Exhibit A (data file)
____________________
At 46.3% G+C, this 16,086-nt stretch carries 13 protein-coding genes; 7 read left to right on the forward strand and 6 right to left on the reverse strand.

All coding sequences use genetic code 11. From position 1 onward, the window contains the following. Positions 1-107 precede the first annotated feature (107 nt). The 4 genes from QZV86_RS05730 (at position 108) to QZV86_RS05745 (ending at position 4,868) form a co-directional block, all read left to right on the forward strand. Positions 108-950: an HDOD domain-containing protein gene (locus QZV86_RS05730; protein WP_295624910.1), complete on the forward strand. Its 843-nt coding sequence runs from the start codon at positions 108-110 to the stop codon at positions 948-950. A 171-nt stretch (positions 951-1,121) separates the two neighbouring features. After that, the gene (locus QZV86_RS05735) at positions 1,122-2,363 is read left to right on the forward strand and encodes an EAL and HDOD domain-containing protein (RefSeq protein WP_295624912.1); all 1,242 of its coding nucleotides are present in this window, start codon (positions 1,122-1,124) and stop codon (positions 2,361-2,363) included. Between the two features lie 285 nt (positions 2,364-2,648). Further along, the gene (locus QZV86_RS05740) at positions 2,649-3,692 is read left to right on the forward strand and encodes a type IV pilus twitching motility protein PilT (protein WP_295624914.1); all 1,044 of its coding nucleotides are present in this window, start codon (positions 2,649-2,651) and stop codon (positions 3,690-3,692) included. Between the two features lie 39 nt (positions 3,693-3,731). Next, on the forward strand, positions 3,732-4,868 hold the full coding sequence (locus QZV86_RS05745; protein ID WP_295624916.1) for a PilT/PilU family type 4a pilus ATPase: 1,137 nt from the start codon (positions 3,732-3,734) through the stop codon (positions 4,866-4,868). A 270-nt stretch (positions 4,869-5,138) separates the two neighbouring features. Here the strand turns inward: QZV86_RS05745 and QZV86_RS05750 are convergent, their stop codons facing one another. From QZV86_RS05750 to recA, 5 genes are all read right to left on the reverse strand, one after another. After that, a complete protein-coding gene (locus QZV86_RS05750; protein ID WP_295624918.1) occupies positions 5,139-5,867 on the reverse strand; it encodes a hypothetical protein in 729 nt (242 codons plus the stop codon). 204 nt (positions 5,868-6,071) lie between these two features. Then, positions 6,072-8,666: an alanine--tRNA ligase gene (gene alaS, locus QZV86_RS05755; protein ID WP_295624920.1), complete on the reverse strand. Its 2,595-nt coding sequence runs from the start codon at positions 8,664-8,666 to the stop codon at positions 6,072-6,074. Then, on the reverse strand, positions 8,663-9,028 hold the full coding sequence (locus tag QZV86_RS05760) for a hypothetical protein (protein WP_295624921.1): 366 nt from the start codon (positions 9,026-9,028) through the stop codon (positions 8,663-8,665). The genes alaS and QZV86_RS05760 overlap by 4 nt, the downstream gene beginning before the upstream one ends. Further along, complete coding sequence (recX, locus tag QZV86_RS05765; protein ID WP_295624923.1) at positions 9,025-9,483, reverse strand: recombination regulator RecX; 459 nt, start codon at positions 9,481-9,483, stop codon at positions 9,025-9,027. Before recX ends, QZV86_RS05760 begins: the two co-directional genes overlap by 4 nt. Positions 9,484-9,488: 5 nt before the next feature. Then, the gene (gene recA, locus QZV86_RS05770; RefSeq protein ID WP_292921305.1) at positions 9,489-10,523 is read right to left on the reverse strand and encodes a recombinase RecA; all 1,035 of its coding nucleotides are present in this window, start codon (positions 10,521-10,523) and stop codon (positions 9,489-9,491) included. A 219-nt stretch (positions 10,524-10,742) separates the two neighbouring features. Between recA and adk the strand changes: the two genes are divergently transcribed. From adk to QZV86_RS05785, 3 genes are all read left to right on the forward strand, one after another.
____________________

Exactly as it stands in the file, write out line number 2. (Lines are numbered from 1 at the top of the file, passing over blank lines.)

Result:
All coding sequences use genetic code 11. From position 1 onward, the window contains the following. Positions 1-107 precede the first annotated feature (107 nt). The 4 genes from QZV86_RS05730 (at position 108) to QZV86_RS05745 (ending at position 4,868) form a co-directional block, all read left to right on the forward strand. Positions 108-950: an HDOD domain-containing protein gene (locus QZV86_RS05730; protein WP_295624910.1), complete on the forward strand. Its 843-nt coding sequence runs from the start codon at positions 108-110 to the stop codon at positions 948-950. A 171-nt stretch (positions 951-1,121) separates the two neighbouring features. After that, the gene (locus QZV86_RS05735) at positions 1,122-2,363 is read left to right on the forward strand and encodes an EAL and HDOD domain-containing protein (RefSeq protein WP_295624912.1); all 1,242 of its coding nucleotides are present in this window, start codon (positions 1,122-1,124) and stop codon (positions 2,361-2,363) included. Between the two features lie 285 nt (positions 2,364-2,648). Further along, the gene (locus QZV86_RS05740) at positions 2,649-3,692 is read left to right on the forward strand and encodes a type IV pilus twitching motility protein PilT (protein WP_295624914.1); all 1,044 of its coding nucleotides are present in this window, start codon (positions 2,649-2,651) and stop codon (positions 3,690-3,692) included. Between the two features lie 39 nt (positions 3,693-3,731). Next, on the forward strand, positions 3,732-4,868 hold the full coding sequence (locus QZV86_RS05745; protein ID WP_295624916.1) for a PilT/PilU family type 4a pilus ATPase: 1,137 nt from the start codon (positions 3,732-3,734) through the stop codon (positions 4,866-4,868). A 270-nt stretch (positions 4,869-5,138) separates the two neighbouring features. Here the strand turns inward: QZV86_RS05745 and QZV86_RS05750 are convergent, their stop codons facing one another. From QZV86_RS05750 to recA, 5 genes are all read right to left on the reverse strand, one after another. After that, a complete protein-coding gene (locus QZV86_RS05750; protein ID WP_295624918.1) occupies positions 5,139-5,867 on the reverse strand; it encodes a hypothetical protein in 729 nt (242 codons plus the stop codon). 204 nt (positions 5,868-6,071) lie between these two features. Then, positions 6,072-8,666: an alanine--tRNA ligase gene (gene alaS, locus QZV86_RS05755; protein ID WP_295624920.1), complete on the reverse strand. Its 2,595-nt coding sequence runs from the start codon at positions 8,664-8,666 to the stop codon at positions 6,072-6,074. Then, on the reverse strand, positions 8,663-9,028 hold the full coding sequence (locus tag QZV86_RS05760) for a hypothetical protein (protein WP_295624921.1): 366 nt from the start codon (positions 9,026-9,028) through the stop codon (positions 8,663-8,665). The genes alaS and QZV86_RS05760 overlap by 4 nt, the downstream gene beginning before the upstream one ends. Further along, complete coding sequence (recX, locus tag QZV86_RS05765; protein ID WP_295624923.1) at positions 9,025-9,483, reverse strand: recombination regulator RecX; 459 nt, start codon at positions 9,481-9,483, stop codon at positions 9,025-9,027. Before recX ends, QZV86_RS05760 begins: the two co-directional genes overlap by 4 nt. Positions 9,484-9,488: 5 nt before the next feature. Then, the gene (gene recA, locus QZV86_RS05770; RefSeq protein ID WP_292921305.1) at positions 9,489-10,523 is read right to left on the reverse strand and encodes a recombinase RecA; all 1,035 of its coding nucleotides are present in this window, start codon (positions 10,521-10,523) and stop codon (positions 9,489-9,491) included. A 219-nt stretch (positions 10,524-10,742) separates the two neighbouring features. Between recA and adk the strand changes: the two genes are divergently transcribed. From adk to QZV86_RS05785, 3 genes are all read left to right on the forward strand, one after another.